You may already know the area that you wish to specialise in but it is worth making sure you’ve thought strategically about your choice. Some areas of work – fashion, beauty, travel, films, music, games – are already very saturated with freelancers and it is more difficult, though not impossible, to get work in these areas. That’s not to put you off from trying, but rather to encourage you to remain realistic about what you can achieve. If fashion photography or beauty blogging is your dream, go for it! But, if you are on the fence, it can be worth thinking about lesser-known niches where expertise is needed. Education, finance, health and social care (including mental health), e-commerce, property and customer service are all growth areas at the moment.

Education and training

If you’ve already got a background in the sector you want to specialise in – through education, experience, or training – now is the time to shout about it. Make sure your qualifications (official or earned through experience) are displayed prominently on your website and shout about them on your socials. If you need a bit more experience or want to update your skills in an area, you could investigate if there are any training courses or qualifications you could take. Keep your clients and audience updated as you go on your training journey so they can see the new skills and knowledge you can offer. Joining an industry or sector body, or association, can be a good way to build knowledge, network within a particular area, and they will also offer training opportunities to their members.

Target clients specifically

If you’re looking to get more work in a particular sector, the first place to look might be your current clients. If you’re already working for one or two clients in this area, ask them if they need any extra support with anything and try to take on more work with them. You could also ask them for testimonials about your work that you can then use to show that you are trusted within that industry. If you tell them about your specialisation, they might also recommend you to other businesses that they collaborate with. This will help you grow a client base in your chosen sector.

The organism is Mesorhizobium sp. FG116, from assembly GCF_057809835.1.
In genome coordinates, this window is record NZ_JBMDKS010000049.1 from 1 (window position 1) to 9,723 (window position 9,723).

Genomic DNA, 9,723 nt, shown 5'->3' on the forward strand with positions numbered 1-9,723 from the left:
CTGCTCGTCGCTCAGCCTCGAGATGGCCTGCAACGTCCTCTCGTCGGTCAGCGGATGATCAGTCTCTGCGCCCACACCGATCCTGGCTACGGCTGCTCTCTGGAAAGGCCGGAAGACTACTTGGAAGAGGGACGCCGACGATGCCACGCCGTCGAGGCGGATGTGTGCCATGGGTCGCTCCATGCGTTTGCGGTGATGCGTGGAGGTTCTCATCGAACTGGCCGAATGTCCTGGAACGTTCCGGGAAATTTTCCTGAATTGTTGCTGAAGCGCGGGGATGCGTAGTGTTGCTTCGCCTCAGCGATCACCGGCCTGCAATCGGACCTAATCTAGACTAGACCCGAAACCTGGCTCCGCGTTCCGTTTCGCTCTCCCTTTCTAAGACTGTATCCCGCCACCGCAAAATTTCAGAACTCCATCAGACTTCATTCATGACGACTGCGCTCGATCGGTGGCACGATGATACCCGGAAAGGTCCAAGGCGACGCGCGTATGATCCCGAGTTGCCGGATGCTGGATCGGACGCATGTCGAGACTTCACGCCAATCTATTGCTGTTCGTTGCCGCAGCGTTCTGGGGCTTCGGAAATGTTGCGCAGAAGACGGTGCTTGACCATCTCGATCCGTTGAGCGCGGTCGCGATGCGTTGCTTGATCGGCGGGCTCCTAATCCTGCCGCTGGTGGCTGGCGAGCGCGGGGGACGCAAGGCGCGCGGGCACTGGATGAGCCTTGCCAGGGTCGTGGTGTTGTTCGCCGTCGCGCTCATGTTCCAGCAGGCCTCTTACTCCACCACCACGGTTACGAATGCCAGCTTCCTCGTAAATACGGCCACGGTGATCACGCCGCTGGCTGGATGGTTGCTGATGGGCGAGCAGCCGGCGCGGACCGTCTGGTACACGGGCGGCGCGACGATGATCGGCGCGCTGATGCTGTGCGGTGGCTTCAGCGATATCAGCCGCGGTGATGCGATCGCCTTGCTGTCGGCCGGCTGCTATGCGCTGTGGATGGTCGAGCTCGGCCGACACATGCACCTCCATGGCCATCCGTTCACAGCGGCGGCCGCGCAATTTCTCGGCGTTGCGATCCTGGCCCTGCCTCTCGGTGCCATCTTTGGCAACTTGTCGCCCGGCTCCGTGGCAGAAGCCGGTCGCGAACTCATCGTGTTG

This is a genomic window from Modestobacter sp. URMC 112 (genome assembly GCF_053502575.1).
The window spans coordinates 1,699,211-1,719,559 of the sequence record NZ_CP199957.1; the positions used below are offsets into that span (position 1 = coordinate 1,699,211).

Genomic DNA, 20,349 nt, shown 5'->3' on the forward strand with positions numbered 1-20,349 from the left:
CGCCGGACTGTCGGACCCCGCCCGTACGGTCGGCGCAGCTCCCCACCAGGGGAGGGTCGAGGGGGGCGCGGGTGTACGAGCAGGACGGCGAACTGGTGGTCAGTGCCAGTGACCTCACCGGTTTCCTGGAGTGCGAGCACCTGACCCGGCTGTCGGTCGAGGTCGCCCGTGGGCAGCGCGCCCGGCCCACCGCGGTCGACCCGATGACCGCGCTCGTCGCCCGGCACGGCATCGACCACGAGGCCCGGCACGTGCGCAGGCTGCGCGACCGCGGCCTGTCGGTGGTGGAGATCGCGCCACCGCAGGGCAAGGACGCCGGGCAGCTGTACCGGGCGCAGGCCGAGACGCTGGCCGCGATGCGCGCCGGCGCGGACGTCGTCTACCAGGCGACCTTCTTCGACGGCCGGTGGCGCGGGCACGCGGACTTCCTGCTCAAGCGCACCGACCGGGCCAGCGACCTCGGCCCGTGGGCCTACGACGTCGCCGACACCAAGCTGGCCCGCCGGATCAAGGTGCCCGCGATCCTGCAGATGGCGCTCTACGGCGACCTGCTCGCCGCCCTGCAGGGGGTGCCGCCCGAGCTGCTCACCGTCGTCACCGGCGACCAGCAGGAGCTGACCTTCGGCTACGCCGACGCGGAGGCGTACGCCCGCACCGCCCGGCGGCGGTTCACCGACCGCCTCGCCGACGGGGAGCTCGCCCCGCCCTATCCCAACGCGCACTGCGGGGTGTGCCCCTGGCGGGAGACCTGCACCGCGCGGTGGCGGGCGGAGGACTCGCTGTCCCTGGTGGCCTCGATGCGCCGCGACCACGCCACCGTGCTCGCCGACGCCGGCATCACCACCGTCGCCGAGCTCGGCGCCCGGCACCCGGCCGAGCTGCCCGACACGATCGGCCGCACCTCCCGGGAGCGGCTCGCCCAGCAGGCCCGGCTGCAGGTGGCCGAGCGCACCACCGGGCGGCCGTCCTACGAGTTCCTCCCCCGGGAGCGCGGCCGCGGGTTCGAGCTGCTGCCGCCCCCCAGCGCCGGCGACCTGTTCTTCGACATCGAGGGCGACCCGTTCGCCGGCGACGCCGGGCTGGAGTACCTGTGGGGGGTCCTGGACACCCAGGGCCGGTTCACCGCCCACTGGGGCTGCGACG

If you don’t yet have any clients in your chosen area, then you can still do this type of targeted approach by identifying relevant businesses or organisations and contacting them directly. For example, if you decide you want to offer web design services for education, you could look up schools, colleges and tutors in your local area and get in touch with them to see if they need any help with their web presence.

Stay in touch with the field and set up networks

Part of being an expert in any field is keeping up with trends, news and issues that are currently affecting people working in that area or using those services. Follow industry news; joining a professional body can help with this. Seek out other experts in this area and make contact with them, either via email or through LinkedIn, Twitter, Instagram or TikTok. You can learn by following them, as they share their experiences, and they may be willing to support or mentor you if you reach out  – particularly if you’re from a background that is currently under-represented in that industry. Build your social media feeds with people from this industry so you can stay in touch with them and contribute to the latest debates.

Whatever trade you decide to master, an essential tool in the freelancer’s kit is business insurance. If you’re approaching new clients or trying to advertise your services, being able to show that you hold appropriate professional indemnity and public liability insurance demonstrates that you are a safe, sensible pair of hands and you’ve put in place measures to protect yourself and your clients if things go wrong. You can get yourself a quote in less than 30 seconds on the Dinghy website. Freelancer insurance from Dinghy is flexible, low-cost and low-hassle.

About Martin Baxter

Read more blog posts by Martin Baxter